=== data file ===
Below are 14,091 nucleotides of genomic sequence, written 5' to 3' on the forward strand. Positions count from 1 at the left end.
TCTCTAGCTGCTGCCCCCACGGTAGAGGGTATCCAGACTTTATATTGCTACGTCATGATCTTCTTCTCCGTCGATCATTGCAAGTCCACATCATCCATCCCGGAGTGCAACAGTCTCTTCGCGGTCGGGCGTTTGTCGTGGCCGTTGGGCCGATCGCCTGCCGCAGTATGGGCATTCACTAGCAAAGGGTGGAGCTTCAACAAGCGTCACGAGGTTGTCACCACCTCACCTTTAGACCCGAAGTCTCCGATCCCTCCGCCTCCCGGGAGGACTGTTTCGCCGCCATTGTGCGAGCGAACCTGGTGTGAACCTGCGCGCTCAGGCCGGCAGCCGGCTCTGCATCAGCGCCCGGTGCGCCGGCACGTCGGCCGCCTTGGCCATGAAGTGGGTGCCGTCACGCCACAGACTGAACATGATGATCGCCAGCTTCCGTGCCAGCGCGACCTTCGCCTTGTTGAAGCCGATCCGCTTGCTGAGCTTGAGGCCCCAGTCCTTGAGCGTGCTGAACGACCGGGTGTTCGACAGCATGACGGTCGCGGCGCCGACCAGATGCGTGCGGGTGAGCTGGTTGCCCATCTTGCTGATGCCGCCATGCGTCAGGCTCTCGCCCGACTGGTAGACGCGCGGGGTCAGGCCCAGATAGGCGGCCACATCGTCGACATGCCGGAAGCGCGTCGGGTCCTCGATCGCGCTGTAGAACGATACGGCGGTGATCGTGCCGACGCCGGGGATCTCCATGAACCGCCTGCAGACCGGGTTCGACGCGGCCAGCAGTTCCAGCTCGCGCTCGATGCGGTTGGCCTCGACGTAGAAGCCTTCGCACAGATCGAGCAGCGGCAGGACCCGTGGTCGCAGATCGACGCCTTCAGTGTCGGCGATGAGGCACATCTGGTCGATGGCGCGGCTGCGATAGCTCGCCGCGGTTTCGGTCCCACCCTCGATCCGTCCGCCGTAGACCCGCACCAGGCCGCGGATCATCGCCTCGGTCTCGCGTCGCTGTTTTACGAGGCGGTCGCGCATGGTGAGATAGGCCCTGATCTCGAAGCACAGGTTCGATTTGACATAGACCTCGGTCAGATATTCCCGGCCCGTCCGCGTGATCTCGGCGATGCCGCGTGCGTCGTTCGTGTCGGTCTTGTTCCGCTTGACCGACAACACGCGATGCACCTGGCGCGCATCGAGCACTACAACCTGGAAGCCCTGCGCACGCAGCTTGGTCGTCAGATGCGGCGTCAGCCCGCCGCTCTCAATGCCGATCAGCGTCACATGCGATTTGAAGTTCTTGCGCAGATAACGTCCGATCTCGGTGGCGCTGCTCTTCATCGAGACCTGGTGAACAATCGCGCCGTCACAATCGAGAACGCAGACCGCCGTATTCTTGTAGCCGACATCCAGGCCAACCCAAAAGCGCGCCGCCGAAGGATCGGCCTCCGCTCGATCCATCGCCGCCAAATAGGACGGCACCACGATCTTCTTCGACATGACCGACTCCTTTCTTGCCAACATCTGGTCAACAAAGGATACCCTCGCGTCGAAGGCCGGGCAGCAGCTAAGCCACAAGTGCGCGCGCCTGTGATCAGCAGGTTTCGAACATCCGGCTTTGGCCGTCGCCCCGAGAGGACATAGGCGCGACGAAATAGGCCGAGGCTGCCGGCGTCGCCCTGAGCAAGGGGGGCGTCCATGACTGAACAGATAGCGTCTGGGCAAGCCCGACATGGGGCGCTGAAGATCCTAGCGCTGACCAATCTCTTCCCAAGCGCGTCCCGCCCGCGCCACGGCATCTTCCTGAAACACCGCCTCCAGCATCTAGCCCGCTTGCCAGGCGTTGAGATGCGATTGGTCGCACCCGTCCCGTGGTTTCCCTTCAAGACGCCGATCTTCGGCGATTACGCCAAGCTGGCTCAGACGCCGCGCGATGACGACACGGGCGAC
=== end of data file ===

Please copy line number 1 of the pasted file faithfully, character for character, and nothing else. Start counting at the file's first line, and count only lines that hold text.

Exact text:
Below are 14,091 nucleotides of genomic sequence, written 5' to 3' on the forward strand. Positions count from 1 at the left end.